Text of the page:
alexa The Dietary Supplement EGCG: NOPE(N-Oleyl- Phosphatidyletathanolamine and pigallocatechin-3-Gallato Formula)Helps Patients to Follow a Flexible Dietary Regimen and Induces Loss of Weight in Patients who had Previously Experienced No Response to Other Weight Loss Intervention
ISSN: 2165-7904
Journal of Obesity & Weight Loss Therapy
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The Dietary Supplement EGCG: NOPE(N-Oleyl- Phosphatidyletathanolamine and pigallocatechin-3-Gallato Formula)Helps Patients to Follow a Flexible Dietary Regimen and Induces Loss of Weight in Patients who had Previously Experienced No Response to Other Weight Loss Intervention

Daniele Barbaro*, Anna Menasci, Barbara Baldini, Cristina Pasquini and Paola Lapi
Section of Endocrinology, ASL6 Livorno, Italy
Corresponding Author : Daniele Barbaro
Section of Endocrinology, ASL 6 Livorno
Viale Alfieri 36 57100 Livorno, Italy
Tel: +390586223017
Fax:+390586223380
E-mail: [email protected]
Received November 24, 2011; Accepted December 14, 2011; Published December 20, 2011
Citation: Barbaro D, Menasci A, Baldini B, Pasquini C, Lapi P (2011) The Dietary Supplement EGCG: NOPE ( N-Oleyl-Phosphatidyletathanolamine and Epigallocatechin-3-Gallato Formula) Helps Patients to Follow a Flexible Dietary Regimen and Induces Loss of Weight in Patients who had Previously Experienced No Response to Other Weight Loss Intervention. J Obes Weig los Ther 1:105. doi:10.4172/2165-7904.1000105
Copyright: © 2011 Barbaro D, et al. This is an open-access article distributed under the terms of the Creative Commons Attribution License, which permits unrestricted use, distribution, and reproduction in any medium, provided the original author and source are credited.

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Abstract

Background and aims:Obesity is increasing in all countries. The aim of this study was that of evaluating if the treatment with the dietary supplement ( N-oleyl-phstatidylethanolamine and epigallocatechin-3-gallato formula, EGCG-NOPE) could help patients to follow a flexible dietary regimen.

Methods:38 patients (20 males, 18 females, BMI 32-41, aged 33-72 years) were enrolled consecutively. These patients were subjects who had experienced no loss of weight during an intervention program consisting of a short training period, aimed at behaviour modification, followed by a dietary program based on rules of diet, without a fixed amount of calories. These patients were instructed to take EGCG-NOPE, two capsules (EGCG 120 mg and NOPE170 mg each capsule) at 1 hour before lunch and dinner, for two months. The study had a crossover design, and after two months EGCG-NOPE was stopped, the patients continuing to follow only the prescribed dietary rules. After a further two months, patients again took EGCG-NOPE for two more months. The primary end-point of the study was weight loss and a decrease in hip circumference, while the secondary end-point involved metabolic parameters: serum glucose, Homeostasis Model Assessment (HOMA) index, serum LDL and HDL cholesterol and triglycerides.

Results: After two months of treatment with EGCG-NOPE, the weight loss was 2.42kg+/-0.3 (p<0.001), and the decrease in hip circumferences was 2.0 cm +/- 0.2 (p<0.001).There was also a decrease in serum glucose (0.083 mm/L p<0.001), HOMA index (0.48 p<0.001), serum LDL cholesterol (0.46 mm/L p< 0.01), and serum triglycerides (0.25 mm/L p<0.001). HDL cholesterol increased by 0.20 mm/L (p<0.01). Following the two months without treatment, the weight and hip circumference were steady. After the next two months of treatment, the patients had a further loss of weight (2.10 kg +/-0.4 p < 0.01) and a further decrease in hip circumference (2.0 +/- 0.1 p < 0.001).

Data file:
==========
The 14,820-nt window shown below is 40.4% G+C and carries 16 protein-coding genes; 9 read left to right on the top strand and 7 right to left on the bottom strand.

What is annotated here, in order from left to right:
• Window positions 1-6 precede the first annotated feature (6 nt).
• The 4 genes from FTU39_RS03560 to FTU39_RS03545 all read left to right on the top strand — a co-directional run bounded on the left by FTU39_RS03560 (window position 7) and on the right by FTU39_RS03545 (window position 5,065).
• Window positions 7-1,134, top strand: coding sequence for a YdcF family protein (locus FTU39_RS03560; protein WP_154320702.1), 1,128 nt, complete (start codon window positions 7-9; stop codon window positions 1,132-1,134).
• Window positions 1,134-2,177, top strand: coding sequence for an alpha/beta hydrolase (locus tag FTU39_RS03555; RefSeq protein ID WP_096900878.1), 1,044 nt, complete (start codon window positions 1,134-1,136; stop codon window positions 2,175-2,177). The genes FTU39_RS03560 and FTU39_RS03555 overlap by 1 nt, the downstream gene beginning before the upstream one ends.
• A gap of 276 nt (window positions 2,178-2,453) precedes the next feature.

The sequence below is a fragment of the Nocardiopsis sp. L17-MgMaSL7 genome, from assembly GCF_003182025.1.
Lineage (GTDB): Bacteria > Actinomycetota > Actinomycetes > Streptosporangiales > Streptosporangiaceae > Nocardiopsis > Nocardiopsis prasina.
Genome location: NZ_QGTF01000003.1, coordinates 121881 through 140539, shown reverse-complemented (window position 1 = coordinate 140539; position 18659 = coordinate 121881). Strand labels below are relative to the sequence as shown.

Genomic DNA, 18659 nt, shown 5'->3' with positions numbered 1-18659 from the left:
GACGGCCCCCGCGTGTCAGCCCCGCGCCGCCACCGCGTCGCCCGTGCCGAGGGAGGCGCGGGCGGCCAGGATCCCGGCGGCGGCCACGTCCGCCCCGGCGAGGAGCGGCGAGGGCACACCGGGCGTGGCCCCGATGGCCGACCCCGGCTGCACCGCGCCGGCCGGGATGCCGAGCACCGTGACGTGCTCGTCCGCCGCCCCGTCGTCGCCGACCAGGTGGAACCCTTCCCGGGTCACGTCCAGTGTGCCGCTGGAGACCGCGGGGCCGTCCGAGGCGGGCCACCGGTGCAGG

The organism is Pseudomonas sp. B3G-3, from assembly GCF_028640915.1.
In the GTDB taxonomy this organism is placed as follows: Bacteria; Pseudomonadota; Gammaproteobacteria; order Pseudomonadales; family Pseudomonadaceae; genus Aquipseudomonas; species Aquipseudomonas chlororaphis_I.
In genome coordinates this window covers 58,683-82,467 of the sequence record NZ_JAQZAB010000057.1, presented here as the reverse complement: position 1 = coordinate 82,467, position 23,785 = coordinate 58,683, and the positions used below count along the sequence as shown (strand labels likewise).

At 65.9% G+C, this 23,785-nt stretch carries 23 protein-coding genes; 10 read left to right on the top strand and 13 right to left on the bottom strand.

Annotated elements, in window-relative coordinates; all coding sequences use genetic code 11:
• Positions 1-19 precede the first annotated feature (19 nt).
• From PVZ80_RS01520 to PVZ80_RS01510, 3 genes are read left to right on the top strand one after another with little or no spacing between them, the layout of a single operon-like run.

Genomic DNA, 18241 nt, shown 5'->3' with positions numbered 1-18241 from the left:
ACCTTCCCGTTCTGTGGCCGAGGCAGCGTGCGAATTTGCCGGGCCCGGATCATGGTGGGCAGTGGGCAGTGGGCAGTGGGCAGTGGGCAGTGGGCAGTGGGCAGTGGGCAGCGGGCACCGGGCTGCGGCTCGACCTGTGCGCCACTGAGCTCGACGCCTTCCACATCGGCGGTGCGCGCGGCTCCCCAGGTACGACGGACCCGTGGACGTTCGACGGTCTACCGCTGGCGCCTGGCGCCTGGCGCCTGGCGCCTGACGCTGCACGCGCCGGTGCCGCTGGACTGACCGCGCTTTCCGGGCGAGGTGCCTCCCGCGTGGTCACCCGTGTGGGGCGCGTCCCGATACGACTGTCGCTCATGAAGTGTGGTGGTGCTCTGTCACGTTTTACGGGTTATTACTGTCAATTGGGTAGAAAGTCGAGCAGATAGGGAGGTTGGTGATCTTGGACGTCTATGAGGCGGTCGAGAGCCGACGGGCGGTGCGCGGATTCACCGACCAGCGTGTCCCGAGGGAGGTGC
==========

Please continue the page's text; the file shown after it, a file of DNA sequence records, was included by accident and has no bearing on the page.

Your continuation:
Conclusions: EGCG-NOPE, at these doses, has shown that it is capable of decreasing the body weight and hip circumferences in patients who had failed to lose weight during a previous dietary regimen. The improvement in the metabolic parameters during treatment with EGCG-NOPE represents a further aspect of paramount importa

Keywords
EGCG-NOPE; HOMA index; Dietary supplement
Introduction
Obesity is increasing in all countries, and represents one of the most concerning problems of public health. Lifestyle modification is the cornerstone of the treatment of obesity, but the short- and long-term effects of conventional weight-loss programs are often unsatisfactory. For this reason, there is an increasing demand for pharmaceutical treatment of this condition [1-4]. Decreasing nutrient absorption, inhibition of appetite and increasing thermogenesis are possible pharmacological methods of treatment. However, most of these have important drawbacks: decreasing nutrients may cause gastrointestinal discomfort, while inhibition of appetite usually involves action affecting the brain structure, with important side effects [5]. To date, no safe drug inhibiting the appetite or increasing thermogenesis is available. For these reasons, there is now great interest in dietary supplements and there are some important papers showing that green tea cathechins can have beneficial effects on weight loss and can improve some metabolic abnormalities in obese subjects.
Recently, a dietary supplement made up of two natural active substances, epigallocathechin3-gallate (EGCG) and N-oleylphosphatidylethanolamine (NOPE), has been developed and marketed, and EGCG -NOPE has been shown to be capable of improving compliance with a low-energy diet [6]. A recent randomized double-blind study has shown that the intake of EGCG-NOPE complex improved compliance with diet in a group of healthy overweight or obese patients. All patients treated with EGCG-NOPE experienced an increased feeling of fullness, less severe binge eating, and fewer depressive symptoms during a weight-reduction program based on a restriction of daily energy intake of 3344kJ/d calories less than the daily requirements according to WHO criteria [6]. However, the problem of long-term compliance is not only related to a feeling of well-being in patients, but also to the difficulty of maintaining a diet with a fixed number of calories, as well as many patients being bothered by having to weigh foods and adhere to fixed recipes.